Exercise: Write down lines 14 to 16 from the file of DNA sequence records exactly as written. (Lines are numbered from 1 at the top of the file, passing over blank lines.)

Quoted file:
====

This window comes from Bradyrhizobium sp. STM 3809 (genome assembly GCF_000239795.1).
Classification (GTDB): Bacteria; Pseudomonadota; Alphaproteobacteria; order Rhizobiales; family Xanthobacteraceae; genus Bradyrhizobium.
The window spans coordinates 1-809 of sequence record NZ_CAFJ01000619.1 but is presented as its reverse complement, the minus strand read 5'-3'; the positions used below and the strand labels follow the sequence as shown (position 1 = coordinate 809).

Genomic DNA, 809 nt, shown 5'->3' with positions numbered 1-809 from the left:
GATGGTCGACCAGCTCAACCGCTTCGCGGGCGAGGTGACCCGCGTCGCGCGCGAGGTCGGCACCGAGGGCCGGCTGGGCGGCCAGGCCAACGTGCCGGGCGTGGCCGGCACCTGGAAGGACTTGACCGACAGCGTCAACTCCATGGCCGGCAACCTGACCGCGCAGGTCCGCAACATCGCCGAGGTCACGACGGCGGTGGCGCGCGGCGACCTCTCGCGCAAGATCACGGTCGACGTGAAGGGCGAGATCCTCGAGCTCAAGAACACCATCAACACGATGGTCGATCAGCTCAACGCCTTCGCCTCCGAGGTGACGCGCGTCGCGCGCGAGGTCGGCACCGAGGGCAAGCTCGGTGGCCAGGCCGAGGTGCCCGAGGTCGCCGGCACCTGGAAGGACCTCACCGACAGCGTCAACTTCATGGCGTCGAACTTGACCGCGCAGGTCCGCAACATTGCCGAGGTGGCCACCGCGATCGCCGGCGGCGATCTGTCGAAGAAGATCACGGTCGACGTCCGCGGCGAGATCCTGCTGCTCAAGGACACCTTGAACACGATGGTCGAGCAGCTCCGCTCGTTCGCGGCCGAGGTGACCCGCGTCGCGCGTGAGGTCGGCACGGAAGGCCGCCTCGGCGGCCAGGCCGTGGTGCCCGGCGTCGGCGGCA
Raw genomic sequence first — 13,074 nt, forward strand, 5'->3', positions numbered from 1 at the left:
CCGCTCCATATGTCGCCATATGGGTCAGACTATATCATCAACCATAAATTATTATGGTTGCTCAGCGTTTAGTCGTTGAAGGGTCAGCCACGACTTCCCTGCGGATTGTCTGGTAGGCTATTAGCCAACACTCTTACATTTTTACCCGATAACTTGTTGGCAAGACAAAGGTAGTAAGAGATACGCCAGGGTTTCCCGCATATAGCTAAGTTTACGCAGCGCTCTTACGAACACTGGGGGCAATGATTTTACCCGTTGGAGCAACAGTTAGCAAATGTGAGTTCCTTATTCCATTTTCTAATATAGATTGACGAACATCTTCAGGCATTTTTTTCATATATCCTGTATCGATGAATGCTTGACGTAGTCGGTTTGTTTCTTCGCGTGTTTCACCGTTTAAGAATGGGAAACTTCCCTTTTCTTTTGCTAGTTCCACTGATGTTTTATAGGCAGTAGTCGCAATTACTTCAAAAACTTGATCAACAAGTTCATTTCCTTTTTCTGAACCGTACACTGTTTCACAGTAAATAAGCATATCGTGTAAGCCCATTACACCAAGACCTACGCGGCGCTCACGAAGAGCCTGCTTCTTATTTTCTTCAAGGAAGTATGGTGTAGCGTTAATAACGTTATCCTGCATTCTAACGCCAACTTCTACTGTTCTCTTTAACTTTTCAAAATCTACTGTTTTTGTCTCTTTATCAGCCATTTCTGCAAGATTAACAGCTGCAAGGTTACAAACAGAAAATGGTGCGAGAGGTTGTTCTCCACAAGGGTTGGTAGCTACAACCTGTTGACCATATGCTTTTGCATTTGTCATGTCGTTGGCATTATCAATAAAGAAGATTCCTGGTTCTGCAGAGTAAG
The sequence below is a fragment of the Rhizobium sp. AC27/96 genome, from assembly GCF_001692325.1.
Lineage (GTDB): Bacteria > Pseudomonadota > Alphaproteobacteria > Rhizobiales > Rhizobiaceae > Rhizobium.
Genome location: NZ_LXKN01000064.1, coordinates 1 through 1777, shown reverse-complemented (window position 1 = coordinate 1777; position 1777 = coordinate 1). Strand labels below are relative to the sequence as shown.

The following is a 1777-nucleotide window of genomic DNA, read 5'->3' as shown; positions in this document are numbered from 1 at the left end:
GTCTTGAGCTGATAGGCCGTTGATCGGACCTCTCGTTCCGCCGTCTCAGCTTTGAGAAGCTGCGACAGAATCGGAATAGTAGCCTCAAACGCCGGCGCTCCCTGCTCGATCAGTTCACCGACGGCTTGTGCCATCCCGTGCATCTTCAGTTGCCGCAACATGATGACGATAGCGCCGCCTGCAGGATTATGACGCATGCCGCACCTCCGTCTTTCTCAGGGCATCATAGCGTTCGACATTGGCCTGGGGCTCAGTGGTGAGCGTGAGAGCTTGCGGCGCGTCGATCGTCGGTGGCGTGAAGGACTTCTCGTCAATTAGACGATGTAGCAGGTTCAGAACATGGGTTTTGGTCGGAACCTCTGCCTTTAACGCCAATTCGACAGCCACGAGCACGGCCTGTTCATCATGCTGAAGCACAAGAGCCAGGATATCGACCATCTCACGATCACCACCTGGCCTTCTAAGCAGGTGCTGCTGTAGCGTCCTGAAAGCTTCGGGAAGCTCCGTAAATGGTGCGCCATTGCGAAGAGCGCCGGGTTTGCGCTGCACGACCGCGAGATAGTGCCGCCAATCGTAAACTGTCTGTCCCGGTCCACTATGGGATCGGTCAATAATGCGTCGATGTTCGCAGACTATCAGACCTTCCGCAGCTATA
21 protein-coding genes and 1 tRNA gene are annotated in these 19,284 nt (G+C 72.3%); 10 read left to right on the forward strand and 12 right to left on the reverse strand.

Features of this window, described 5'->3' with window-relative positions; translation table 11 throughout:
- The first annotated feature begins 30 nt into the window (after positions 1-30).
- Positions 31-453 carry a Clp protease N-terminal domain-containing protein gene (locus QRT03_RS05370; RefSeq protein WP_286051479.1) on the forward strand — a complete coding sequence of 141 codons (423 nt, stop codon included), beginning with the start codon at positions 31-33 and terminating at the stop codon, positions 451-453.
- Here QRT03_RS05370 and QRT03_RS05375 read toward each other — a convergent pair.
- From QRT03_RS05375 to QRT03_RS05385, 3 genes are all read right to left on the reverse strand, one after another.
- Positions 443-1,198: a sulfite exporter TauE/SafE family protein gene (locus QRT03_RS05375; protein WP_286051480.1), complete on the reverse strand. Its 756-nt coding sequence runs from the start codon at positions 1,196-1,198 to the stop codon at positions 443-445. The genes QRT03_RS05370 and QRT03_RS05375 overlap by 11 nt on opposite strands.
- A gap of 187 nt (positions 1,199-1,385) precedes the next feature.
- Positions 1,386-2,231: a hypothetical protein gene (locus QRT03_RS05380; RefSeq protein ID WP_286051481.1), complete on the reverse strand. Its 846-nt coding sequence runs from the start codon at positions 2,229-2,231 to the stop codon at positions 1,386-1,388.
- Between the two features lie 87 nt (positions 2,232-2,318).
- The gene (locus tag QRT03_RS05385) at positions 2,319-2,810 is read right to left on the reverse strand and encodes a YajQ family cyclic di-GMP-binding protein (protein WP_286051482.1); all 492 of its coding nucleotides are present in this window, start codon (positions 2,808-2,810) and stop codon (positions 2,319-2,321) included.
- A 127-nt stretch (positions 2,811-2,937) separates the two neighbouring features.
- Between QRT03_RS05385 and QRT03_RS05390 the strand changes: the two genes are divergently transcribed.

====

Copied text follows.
Features of this window, described 5'->3' with window-relative positions; translation table 11 throughout:
- The first annotated feature begins 30 nt into the window (after positions 1-30).
- Positions 31-453 carry a Clp protease N-terminal domain-containing protein gene (locus QRT03_RS05370; RefSeq protein WP_286051479.1) on the forward strand — a complete coding sequence of 141 codons (423 nt, stop codon included), beginning with the start codon at positions 31-33 and terminating at the stop codon, positions 451-453.